Reptilitude

2017-02-20
Reptilitude

I like to gaze at Max as he basks on his rock. He looks so relaxed. But in an instant he can spring to life and scarf down a pile of superworms three at a time.

He and I are so very different. Not because he's a quarter pound beady-eyed lizard. No, it's something beyond species or appearances. It's all about attitude. Max believes in himself.

No hesitation, no indecision, no second guessing. He's not worried about getting fat, that he sleeps too late, that the worms cost too much, that maybe they have feelings, or even that he shouldn't poop in his salad dish.

He stands equal in his own eyes to all other beings, even those worm-dispensing giants. He doesn’t compare himself to them and come up wanting. He is not inadequate or undeserving. He doesn’t worry about his qualifications, his abilities, his worthiness, how he looks, what others think.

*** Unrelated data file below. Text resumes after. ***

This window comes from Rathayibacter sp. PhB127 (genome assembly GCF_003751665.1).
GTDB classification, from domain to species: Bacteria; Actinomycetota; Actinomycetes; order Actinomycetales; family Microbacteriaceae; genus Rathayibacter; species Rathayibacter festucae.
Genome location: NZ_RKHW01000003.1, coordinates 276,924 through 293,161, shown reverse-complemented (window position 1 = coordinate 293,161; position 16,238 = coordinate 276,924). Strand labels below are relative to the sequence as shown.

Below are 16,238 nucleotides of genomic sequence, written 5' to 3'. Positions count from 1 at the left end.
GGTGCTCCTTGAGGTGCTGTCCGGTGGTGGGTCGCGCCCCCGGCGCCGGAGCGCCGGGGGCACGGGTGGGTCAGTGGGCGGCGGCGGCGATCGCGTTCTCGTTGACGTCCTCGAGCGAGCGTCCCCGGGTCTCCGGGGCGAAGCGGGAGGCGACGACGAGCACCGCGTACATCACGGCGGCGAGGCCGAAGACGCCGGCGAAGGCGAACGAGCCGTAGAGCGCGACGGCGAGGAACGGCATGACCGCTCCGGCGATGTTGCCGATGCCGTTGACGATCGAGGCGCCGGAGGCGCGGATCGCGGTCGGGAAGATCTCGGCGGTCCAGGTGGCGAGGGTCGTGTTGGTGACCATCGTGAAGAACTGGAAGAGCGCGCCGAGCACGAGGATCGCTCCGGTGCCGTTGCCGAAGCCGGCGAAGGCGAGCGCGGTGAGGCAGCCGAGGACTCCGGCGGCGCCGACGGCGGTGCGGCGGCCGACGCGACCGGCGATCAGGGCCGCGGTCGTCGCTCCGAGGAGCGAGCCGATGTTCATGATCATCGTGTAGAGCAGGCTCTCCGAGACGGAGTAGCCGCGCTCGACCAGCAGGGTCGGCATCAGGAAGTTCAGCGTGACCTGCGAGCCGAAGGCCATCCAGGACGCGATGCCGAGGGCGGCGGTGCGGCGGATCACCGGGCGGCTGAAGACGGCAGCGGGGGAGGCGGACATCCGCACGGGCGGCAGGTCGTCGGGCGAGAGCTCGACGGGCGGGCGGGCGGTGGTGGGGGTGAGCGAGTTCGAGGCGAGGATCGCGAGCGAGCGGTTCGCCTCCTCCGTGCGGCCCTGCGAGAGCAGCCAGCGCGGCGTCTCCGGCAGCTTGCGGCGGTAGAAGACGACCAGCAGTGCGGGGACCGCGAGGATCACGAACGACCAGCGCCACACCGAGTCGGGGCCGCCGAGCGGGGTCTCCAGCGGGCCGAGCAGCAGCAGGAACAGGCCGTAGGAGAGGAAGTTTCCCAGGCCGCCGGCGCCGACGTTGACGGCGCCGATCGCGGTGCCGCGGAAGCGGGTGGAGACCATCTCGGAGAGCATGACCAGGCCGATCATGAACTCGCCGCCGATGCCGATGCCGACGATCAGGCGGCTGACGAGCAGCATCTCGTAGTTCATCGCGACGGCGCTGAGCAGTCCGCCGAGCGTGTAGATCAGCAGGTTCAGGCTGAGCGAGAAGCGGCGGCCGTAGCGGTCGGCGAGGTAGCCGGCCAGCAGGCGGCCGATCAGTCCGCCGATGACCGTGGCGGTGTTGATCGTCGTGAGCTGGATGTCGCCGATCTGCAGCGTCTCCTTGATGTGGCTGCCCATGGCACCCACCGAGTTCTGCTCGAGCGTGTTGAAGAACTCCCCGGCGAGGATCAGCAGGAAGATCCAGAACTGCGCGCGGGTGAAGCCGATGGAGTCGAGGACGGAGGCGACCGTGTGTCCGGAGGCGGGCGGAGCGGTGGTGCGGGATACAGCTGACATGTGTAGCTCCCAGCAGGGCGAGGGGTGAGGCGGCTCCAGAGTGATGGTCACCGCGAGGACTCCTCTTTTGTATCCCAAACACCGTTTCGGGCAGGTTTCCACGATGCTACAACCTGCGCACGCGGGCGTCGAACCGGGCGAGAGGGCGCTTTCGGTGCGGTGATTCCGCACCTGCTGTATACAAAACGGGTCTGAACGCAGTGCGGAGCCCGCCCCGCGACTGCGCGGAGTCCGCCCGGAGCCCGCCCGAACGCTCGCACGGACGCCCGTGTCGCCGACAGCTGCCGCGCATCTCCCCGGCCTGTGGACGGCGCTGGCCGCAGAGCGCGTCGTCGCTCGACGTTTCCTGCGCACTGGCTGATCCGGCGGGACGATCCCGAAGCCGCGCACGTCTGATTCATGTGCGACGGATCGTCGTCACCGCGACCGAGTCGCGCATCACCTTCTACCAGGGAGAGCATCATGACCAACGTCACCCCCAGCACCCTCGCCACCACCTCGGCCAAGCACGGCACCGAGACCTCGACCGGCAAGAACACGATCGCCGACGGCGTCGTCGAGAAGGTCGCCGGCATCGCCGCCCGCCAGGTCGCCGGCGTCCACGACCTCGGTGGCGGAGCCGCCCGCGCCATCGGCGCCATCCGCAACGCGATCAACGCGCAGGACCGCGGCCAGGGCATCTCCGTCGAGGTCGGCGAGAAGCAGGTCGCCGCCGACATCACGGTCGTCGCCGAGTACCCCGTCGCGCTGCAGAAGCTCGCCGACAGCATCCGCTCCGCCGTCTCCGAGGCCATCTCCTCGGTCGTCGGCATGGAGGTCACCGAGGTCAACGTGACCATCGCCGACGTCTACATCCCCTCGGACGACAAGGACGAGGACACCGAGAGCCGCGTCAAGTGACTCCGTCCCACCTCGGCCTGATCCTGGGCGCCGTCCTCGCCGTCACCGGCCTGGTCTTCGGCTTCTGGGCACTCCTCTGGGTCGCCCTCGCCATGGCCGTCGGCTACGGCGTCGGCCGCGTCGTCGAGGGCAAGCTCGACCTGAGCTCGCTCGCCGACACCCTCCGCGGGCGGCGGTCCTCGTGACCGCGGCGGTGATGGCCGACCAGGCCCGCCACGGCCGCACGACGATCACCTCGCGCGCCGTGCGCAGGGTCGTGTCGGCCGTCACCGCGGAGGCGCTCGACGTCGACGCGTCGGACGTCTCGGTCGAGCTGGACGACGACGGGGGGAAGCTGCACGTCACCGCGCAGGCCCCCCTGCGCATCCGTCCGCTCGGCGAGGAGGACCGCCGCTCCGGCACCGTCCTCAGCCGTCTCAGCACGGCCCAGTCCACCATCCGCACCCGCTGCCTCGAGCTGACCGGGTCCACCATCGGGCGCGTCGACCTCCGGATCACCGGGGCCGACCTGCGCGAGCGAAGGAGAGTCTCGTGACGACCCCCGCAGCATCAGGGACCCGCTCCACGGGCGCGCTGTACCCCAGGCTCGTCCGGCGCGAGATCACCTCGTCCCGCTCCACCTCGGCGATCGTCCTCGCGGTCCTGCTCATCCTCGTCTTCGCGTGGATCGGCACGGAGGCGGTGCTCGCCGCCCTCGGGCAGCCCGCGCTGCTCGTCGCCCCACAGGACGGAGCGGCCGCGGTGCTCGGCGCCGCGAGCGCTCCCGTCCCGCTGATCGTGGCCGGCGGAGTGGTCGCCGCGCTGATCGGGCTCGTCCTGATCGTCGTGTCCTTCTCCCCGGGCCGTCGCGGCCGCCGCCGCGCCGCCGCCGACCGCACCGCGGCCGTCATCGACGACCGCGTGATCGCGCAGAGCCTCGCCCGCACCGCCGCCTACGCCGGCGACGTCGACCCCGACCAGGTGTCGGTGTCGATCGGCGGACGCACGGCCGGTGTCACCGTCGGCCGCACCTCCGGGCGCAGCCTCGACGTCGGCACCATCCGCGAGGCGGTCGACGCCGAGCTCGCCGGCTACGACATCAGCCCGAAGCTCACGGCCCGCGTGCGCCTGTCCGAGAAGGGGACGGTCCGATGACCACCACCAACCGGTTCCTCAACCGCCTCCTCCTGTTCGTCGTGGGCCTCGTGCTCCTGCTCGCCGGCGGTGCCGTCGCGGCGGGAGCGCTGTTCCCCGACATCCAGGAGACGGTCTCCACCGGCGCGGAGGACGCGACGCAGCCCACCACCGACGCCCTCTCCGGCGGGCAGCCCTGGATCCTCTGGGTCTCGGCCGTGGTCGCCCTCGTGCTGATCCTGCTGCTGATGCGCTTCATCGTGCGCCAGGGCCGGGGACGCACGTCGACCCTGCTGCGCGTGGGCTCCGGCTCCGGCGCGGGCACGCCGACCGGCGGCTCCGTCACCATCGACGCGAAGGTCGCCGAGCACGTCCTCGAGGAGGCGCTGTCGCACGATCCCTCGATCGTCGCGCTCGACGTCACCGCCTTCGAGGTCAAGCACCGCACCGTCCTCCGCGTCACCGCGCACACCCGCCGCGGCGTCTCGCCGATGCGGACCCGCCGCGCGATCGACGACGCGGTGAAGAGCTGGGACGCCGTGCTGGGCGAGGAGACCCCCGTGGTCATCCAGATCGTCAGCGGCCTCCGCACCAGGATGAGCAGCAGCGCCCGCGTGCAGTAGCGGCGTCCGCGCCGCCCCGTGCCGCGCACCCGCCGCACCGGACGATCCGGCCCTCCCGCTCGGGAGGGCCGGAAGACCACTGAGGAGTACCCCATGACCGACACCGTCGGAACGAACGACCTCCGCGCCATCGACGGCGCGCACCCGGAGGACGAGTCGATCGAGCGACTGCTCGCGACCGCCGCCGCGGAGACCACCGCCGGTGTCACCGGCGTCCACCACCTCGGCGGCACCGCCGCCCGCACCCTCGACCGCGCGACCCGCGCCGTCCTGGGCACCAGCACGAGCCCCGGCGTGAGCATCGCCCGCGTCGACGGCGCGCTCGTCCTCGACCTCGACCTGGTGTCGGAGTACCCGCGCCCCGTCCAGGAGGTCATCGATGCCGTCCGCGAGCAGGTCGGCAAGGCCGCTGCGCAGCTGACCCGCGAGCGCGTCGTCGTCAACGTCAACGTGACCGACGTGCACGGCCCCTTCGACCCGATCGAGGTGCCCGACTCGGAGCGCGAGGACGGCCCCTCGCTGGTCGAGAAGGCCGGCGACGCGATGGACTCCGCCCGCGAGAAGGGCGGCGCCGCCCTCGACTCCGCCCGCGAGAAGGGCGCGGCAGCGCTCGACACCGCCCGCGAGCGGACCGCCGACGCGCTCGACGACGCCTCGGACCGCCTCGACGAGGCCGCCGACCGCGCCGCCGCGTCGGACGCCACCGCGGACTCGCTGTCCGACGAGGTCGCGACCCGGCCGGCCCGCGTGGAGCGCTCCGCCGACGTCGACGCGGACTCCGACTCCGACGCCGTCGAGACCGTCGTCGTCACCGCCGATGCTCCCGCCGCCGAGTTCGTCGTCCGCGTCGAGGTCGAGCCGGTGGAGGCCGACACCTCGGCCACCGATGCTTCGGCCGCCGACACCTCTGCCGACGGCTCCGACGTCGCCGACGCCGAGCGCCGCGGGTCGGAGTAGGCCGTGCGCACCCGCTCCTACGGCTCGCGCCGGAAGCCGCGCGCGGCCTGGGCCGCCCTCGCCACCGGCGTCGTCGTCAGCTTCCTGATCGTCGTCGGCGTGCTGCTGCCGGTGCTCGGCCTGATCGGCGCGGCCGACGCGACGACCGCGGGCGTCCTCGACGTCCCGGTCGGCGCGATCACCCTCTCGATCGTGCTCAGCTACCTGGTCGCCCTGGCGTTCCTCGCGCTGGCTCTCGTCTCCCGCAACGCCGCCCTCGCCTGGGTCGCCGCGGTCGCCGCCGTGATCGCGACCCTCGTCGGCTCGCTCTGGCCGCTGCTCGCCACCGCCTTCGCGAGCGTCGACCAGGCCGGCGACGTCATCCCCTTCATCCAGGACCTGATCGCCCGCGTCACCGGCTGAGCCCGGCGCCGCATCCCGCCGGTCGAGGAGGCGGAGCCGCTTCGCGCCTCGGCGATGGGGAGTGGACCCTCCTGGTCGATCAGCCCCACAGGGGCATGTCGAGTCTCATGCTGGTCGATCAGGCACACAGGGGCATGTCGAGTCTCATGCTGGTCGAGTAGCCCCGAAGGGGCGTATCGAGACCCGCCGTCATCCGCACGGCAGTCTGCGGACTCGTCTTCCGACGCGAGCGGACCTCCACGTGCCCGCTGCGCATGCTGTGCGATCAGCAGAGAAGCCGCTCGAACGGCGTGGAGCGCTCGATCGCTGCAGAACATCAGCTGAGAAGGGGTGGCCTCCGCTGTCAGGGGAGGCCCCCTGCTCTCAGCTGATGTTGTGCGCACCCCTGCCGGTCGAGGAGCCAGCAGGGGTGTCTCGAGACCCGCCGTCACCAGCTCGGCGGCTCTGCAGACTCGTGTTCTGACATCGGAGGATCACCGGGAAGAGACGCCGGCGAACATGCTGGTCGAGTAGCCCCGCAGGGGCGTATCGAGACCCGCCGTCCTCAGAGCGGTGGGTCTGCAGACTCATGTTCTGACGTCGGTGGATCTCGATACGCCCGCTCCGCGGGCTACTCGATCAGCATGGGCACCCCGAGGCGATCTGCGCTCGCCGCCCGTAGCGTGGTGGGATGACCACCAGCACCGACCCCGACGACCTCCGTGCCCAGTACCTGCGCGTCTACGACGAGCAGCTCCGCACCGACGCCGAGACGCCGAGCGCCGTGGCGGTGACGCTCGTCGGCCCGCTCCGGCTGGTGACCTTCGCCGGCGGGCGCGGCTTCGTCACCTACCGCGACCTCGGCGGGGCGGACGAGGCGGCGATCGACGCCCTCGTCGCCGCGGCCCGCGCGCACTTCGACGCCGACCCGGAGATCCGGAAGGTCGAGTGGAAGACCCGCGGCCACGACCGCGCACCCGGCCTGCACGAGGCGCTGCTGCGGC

There's no baggage, shame or embarrassment in that lizard. He encounters life freely. And does exactly what he wants to.

In contrast, I have spent most of my life doing things I hated. Staying with jobs and relationships where I was miserable. Not for lack of choice, but because I felt obligated. Since I was unworthy of anything better. It was like I lived in a glass box made of invisible rules, where I could see the real world, but couldn't interact with it.

Max, on the other hand, actually lives in a glass box. But in many ways he's freer than me. That's becuase his main concern is taking care of Max. He doesn't see himself as flawed or unworthy. In fact he seems to think he's the center of the universe. His happiness is the most important thing in the world.

Compared to Max, I am a ghost. I’m shadowed by an invisible cloud made of thoughts, ideas, beliefs, assumptions. I don’t deal with life directly – the cloud is in the way and sometimes I mistake the cloud for Life.

Max is a pint-sized motivational coach. Maybe I should be asking myself, what would Max do?

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